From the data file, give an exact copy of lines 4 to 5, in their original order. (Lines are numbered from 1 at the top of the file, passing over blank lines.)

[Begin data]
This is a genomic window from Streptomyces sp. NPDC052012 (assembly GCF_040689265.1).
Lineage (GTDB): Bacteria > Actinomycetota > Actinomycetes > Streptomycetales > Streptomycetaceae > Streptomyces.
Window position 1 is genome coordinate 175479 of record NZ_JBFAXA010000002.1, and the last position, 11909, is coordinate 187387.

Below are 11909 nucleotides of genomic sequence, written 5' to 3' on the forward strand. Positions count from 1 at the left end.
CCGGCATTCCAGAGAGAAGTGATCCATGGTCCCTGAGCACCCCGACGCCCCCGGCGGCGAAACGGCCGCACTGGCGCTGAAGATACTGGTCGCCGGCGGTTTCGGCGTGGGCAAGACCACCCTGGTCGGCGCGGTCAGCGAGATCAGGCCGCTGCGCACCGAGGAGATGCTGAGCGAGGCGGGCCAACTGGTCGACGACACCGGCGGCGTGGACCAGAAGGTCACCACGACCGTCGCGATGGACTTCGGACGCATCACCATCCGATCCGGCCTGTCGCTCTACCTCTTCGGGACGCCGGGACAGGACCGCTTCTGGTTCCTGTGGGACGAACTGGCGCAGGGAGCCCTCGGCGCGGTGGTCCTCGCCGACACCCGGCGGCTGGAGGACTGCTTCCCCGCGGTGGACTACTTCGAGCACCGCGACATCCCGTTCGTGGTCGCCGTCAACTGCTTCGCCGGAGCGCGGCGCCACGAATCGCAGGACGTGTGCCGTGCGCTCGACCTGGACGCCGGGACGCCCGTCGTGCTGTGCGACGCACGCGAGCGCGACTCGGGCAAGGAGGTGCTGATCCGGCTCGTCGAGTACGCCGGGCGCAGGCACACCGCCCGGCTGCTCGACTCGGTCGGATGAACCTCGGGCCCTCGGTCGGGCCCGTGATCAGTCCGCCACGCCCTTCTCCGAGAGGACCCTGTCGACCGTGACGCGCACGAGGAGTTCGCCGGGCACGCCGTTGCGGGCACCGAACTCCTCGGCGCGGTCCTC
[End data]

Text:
Below are 11909 nucleotides of genomic sequence, written 5' to 3' on the forward strand. Positions count from 1 at the left end.
CCGGCATTCCAGAGAGAAGTGATCCATGGTCCCTGAGCACCCCGACGCCCCCGGCGGCGAAACGGCCGCACTGGCGCTGAAGATACTGGTCGCCGGCGGTTTCGGCGTGGGCAAGACCACCCTGGTCGGCGCGGTCAGCGAGATCAGGCCGCTGCGCACCGAGGAGATGCTGAGCGAGGCGGGCCAACTGGTCGACGACACCGGCGGCGTGGACCAGAAGGTCACCACGACCGTCGCGATGGACTTCGGACGCATCACCATCCGATCCGGCCTGTCGCTCTACCTCTTCGGGACGCCGGGACAGGACCGCTTCTGGTTCCTGTGGGACGAACTGGCGCAGGGAGCCCTCGGCGCGGTGGTCCTCGCCGACACCCGGCGGCTGGAGGACTGCTTCCCCGCGGTGGACTACTTCGAGCACCGCGACATCCCGTTCGTGGTCGCCGTCAACTGCTTCGCCGGAGCGCGGCGCCACGAATCGCAGGACGTGTGCCGTGCGCTCGACCTGGACGCCGGGACGCCCGTCGTGCTGTGCGACGCACGCGAGCGCGACTCGGGCAAGGAGGTGCTGATCCGGCTCGTCGAGTACGCCGGGCGCAGGCACACCGCCCGGCTGCTCGACTCGGTCGGATGAACCTCGGGCCCTCGGTCGGGCCCGTGATCAGTCCGCCACGCCCTTCTCCGAGAGGACCCTGTCGACCGTGACGCGCACGAGGAGTTCGCCGGGCACGCCGTTGCGGGCACCGAACTCCTCGGCGCGGTCCTC